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AndreTheGiant

How handle Errors in Constructor?

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AndreTheGiant    329
I feel dumb asking this because I should know the answer already. What is a good thing to do when your constructor encounters an error, for example a file could not be found? You obviously can''t return an error code like 0 or 1 and have the calling code check it, since constructors dont return anything. I guess you could pawn the potentially error-prone code off to a helper function, but that only delays the problem. For example:
Ctr() {
  if ( !loadFile("reaaaadme.txt") ) {
     // same problem here. what do you do with this error?

  }
}
Then of couse, there is exceptions with try and catch and all that. How does this work? If you throw and exception in the constructor, where do you catch it? Do you have have code in the catch that undoes any resource allocation that you did in the constructor before the error occured? What is the best thing to do?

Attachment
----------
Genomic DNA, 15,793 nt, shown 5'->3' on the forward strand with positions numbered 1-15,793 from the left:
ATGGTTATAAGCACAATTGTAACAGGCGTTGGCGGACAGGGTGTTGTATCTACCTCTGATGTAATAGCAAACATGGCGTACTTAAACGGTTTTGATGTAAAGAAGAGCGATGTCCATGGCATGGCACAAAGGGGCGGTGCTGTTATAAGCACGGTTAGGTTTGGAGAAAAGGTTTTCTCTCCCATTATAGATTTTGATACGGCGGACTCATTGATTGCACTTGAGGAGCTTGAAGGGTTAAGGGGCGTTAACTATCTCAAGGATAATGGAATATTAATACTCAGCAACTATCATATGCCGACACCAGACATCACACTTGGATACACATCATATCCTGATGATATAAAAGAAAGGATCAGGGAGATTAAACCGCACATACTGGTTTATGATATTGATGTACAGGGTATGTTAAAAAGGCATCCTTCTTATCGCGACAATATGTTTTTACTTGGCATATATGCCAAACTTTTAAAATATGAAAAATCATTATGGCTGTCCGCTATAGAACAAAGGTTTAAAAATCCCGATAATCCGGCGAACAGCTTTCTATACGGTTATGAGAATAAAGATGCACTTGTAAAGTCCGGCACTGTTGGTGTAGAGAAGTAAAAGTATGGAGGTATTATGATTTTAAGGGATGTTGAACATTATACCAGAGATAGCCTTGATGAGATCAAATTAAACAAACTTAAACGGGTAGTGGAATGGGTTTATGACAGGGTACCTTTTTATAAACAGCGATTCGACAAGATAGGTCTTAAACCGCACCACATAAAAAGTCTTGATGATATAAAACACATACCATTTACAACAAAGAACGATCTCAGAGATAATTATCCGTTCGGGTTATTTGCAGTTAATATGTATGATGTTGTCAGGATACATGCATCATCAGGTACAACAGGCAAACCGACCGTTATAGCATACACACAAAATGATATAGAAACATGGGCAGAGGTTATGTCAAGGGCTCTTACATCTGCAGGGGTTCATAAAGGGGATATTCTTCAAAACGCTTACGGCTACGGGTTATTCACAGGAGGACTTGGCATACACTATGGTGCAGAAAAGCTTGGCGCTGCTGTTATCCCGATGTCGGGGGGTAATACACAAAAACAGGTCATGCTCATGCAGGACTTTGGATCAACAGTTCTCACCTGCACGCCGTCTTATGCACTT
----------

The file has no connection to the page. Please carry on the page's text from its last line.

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Igilima    122
Usually you don't want to do anything that can fail in the constructor. Instead you call .Init() on your object right after constructing it in order to do anything that can fail. That way you can return an error message.

Otherwise, your other options are to try to do some sort of recovery within the constructor (create the file since it doesn't exist?) or leave the file pointer set to NULL and check it later before using it. If the code that uses the filepointer later finds that it is NULL then that code can return the error.

One other way that I just thought of is to pass the address of a variable, put your constructor's return into that and check its contents after constructing the object.

CMyObject::CMyObject(BOOL* pFailed)
{
if ( !loadFile("reaaaadme.txt") )